After a hot start to 2019, Gleyber Torres appeared to hit a wall. As Freeni pointed out last month, Torres labored through a 10-game stretch where he posted a wRC+ of eight, and with the Yankees losing position players left and right, they needed one of their best hitters to pick things up.
Torres has done just that, entering Tuesday’s action with an .851 OPS during an 11-game hitting streak. With the help of Torres, the Yankees have continued to win and put together one of the best records in baseball, despite a painfully depleted roster. So, what changed for Torres?
Back when Torres was struggling, many clamored for the shortstop to start hitting to all fields, perhaps taking pitches on the outer part of the plate to right field, which obviously could be advantageous at Yankee Stadium. In fact, pitchers seem to be daring Torres to go the other way, given how they have been pitching him this season.
However, Torres has turned things around, and it’s not due to the balancing of a spray chart. During Torres’ slump, from April 8 to April 23, Torres hit to the opposite field 30.3 percent of the time. Since then, as Torres has ramped up his offensive production, he has hit the opposite way 11.4 percent of the time, per FanGraphs. Torres has actually drastically cut the rate at which he has gone the other way as he has heated up.
Also of interest is that Torres’ hard contact percentage is almost exactly the same during his hitting streak as it was when he was slumping. If the nature of Torres’ contact hasn’t changed, then what has?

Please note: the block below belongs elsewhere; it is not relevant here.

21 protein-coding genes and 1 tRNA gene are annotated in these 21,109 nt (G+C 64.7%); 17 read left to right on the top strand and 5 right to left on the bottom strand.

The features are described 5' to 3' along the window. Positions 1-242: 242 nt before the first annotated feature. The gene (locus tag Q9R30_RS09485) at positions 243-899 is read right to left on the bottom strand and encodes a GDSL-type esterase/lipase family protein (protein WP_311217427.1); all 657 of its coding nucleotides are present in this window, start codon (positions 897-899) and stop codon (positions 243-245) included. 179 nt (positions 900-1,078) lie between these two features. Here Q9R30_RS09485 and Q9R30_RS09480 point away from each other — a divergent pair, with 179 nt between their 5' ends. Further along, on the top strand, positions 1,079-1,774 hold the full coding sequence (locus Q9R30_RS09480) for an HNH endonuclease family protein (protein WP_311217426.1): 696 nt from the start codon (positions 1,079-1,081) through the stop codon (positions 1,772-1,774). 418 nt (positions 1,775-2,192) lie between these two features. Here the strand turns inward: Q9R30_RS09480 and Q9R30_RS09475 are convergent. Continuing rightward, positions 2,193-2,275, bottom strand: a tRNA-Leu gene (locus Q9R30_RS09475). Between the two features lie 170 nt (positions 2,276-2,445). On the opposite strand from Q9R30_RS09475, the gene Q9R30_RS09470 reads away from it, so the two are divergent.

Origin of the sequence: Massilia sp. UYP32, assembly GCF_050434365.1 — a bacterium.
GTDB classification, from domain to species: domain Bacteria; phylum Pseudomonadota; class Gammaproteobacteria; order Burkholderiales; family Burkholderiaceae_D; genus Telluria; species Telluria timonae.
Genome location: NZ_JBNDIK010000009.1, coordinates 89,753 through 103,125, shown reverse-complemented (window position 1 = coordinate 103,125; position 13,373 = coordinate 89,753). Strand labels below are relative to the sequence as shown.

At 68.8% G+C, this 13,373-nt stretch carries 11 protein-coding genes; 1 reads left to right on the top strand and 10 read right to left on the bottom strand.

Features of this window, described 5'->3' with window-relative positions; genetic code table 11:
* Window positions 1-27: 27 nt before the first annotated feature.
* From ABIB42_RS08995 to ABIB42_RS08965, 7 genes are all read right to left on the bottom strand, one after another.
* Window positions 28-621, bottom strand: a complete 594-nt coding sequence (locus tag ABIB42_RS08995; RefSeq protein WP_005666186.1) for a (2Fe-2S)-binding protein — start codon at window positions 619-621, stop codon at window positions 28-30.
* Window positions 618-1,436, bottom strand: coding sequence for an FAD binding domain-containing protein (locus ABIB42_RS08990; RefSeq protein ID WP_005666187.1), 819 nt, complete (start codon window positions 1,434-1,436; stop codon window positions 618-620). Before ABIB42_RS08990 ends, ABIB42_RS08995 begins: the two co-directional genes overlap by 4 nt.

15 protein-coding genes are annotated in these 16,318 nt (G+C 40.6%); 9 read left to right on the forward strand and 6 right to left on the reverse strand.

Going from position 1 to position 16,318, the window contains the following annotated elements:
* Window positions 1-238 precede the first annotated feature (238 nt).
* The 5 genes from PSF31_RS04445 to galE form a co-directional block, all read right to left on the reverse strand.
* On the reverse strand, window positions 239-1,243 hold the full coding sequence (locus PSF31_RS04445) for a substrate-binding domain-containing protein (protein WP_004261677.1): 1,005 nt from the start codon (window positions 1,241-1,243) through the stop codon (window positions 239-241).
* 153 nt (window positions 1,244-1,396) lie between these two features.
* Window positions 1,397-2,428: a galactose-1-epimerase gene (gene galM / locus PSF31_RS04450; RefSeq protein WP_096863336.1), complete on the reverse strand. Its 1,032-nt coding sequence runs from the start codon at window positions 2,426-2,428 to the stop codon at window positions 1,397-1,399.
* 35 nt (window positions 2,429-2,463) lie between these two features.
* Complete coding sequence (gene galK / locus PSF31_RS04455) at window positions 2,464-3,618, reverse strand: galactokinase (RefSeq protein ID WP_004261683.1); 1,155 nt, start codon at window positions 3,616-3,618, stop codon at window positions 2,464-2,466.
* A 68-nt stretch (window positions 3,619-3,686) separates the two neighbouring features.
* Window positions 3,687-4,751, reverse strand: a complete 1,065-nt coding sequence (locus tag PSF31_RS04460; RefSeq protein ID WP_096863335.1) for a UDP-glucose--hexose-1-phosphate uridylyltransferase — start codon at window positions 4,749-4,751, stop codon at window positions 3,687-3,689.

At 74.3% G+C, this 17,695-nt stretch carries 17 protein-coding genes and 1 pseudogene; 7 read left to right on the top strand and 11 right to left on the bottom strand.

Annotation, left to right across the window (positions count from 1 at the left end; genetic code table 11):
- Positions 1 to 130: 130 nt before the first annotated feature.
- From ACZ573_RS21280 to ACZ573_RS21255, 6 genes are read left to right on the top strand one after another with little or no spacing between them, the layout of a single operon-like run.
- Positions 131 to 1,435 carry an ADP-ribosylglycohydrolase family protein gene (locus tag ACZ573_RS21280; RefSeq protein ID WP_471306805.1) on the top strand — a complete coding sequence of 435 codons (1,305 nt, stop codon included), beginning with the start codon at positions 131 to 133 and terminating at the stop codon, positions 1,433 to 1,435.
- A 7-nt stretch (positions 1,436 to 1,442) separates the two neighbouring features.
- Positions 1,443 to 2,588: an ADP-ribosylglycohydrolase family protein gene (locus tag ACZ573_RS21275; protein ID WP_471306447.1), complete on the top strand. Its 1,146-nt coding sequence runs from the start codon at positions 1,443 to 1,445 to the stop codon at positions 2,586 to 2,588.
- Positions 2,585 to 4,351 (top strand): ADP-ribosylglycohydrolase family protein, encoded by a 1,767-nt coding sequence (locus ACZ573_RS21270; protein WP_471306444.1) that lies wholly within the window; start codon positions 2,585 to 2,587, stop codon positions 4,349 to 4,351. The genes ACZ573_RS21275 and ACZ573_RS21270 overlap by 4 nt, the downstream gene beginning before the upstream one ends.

The true difference in Torres’ approach lies in his plate discipline. During his swoon, Torres was swinging at 38 percent of pitches outside of the zone, but has dropped that rate to 29.6 percent during his hitting streak. Despite his overall swing percentage dropping during this time, his zone swing percentage has slightly increased, which suggests a much improved eye in the batter’s box. This of course has led to some promising results overall, in terms of his overall expected wOBA, courtesy of Statcast:
This is obviously a very optimistic trend for Torres and the Yankees. Miguel Andujar and Clint Frazier have returned, but Torres still remains a fixture in the middle of the lineup until bats like Aaron Hicks, Aaron Judge and Giancarlo Stanton return. A Torres that is not taking pains to go the other way, but instead exercising patience at the plate and hitting the ball hard, is crucial to keeping the lineup afloat as the cavalry begins to arrive.
Torres was tearing the cover off the ball until those other bats starting falling to the IL, but he appears to be heading back to that level of production now. Of course, it might not be for reasons you might expect. Torres isn’t making a point to ‘go with the pitch’ as many clamored for. He’s just become more selective and waiting for his pitch, and it’s paying off.